Having completed its long run of Stardust revues, Harlequin shifts its focus to present-day holiday anxieties in A Christmas Survival Guide, opening Nov. 22. Such favorite noels as "O Holy Night" are sprinkled like holly berries into a musical comedy by James Hindman and Ray Roderick. "The 12 Days of Christmas" have morphed into "The 12 Steps of Christmas," a song which enumerates the gifts of an AA sponsor. Guide is set in a club called "The House of Jazz," which should provide ample opportunity for Bruce Whitney and company to shine. I have a good feeling about this one.
I've read Or, - that comma appears in the name of the play- by Liz Duffy Adams, and I admire its clever use of verse. It echoes popular dramatic form during the reign of Charles II, when Aphra Behn labored as one of the first known working female playwrights. (Eliza Haywood and the ironically named Delarivier Manley often get lost in the shuffle.) In addition to her efforts as a playwright, poet, and novelist, Behn may or may not have been a bisexual spy codenamed "Astrea." Busy, busy! This show opens Jan. 24.
The Philadelphia Story, first written in 1939, is still widely regarded one of the greatest romantic comedies of all time. You may have seen the justly beloved Katharine Hepburn movie, but did you know Hepburn co-produced the Broadway version? Hey, Harlequin, good luck finding a Cary Grant or Jimmy Stewart nowadays! Even so, the dialogue in this baby shines. Look for it March 14, a month after Valentine's Day.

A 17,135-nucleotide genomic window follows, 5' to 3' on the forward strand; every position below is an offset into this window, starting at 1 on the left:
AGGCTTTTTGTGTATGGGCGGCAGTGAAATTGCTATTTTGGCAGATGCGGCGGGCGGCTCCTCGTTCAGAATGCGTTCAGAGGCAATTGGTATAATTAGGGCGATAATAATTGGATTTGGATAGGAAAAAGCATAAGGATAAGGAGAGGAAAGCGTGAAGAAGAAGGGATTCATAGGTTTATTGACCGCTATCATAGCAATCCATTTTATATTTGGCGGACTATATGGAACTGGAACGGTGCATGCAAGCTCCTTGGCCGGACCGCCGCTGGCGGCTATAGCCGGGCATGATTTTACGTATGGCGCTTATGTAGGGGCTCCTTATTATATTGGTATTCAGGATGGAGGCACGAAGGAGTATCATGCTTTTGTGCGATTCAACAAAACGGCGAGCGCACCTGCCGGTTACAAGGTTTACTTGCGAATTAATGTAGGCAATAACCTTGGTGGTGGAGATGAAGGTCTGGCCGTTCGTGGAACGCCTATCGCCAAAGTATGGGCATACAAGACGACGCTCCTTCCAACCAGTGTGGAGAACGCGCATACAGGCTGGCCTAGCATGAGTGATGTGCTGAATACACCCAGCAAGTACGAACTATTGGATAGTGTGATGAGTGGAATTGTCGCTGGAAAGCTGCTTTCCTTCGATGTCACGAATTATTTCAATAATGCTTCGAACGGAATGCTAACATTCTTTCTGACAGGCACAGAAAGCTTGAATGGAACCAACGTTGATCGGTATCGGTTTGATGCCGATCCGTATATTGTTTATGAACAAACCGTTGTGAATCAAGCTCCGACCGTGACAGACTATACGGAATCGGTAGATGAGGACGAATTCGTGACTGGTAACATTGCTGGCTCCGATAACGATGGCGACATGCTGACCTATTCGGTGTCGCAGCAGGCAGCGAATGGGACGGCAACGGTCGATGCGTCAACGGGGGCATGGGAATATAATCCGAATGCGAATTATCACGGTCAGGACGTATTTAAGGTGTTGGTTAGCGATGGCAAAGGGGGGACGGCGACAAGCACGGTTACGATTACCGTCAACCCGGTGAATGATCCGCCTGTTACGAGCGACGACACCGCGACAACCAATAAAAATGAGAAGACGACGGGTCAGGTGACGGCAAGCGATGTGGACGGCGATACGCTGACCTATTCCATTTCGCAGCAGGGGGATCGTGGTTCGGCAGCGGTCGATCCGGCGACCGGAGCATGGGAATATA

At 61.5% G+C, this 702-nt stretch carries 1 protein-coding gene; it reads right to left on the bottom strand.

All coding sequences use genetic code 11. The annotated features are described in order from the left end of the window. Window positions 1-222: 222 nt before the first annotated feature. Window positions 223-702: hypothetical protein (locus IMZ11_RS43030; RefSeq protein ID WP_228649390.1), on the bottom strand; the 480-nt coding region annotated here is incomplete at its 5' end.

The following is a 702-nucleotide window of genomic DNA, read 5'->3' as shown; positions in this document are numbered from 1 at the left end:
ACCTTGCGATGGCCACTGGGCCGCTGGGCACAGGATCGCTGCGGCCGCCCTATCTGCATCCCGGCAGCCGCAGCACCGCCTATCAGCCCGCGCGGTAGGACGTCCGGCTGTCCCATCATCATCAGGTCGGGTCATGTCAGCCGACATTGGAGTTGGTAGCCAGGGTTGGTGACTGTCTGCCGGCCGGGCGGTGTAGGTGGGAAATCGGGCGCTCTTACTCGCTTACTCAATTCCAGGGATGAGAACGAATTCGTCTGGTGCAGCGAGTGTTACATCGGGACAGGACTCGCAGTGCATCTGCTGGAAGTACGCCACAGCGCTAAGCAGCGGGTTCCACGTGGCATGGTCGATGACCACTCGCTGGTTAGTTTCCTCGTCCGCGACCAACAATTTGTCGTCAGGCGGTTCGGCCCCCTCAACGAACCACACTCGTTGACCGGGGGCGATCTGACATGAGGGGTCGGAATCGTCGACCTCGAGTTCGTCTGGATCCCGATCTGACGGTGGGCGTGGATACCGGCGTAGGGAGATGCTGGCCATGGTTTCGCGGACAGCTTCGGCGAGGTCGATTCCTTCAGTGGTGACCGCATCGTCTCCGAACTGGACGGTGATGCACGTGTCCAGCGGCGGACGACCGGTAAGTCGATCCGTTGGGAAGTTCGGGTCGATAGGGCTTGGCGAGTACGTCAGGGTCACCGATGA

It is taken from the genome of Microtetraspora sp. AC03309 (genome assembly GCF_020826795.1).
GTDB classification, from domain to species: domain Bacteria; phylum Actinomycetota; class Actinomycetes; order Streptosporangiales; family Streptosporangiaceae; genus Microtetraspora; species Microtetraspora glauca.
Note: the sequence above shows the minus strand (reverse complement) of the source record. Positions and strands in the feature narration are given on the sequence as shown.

Harlequin's mutual admiration society with playwright Israel Horovitz continues May 9, when Gloucester Blue pulls from Horovitz's arsenal of working-class lingo, seething resentments, and ill-advised liaisons. The show's Broadway debut was scored by Ad Rock of the Beastie Boys - aka Adam Horovitz, Israel's son. This production is something of a coup for Olympia, as the play debuted only last November.
June 20 brings Summer Session, a jukebox revue of '70s rock, including songs suggested by friends of Harlequin on Facebook. This will be the company's second program from the Me Decade, following their current production. Of course, ten such collections would barely scratch the surface of rock's most memorable era. Expect zero dialogue, questionable fashion choices and vigorous dancing in the aisles. And that's just the audience!
As for fall 2013, I quote Harlequin's season brochure: "We had the perfect show for this slot! But the rights to all theatrical productions have suddenly and mysteriously been yanked. (I blame Astrea!) We're now searching diligently for a suitable replacement. We'll keep you posted." No such difficulties will arise for Henry V, the Bard's thrilling account of the Battle of Agincourt two centuries before the Elizabethan era. "Once more unto the breach, dear friends, once more!" Hell, yeah! "Or close the wall up with our English dead!" Wait ... say what now? Henry V opens Oct. 3.
Now, that's a season!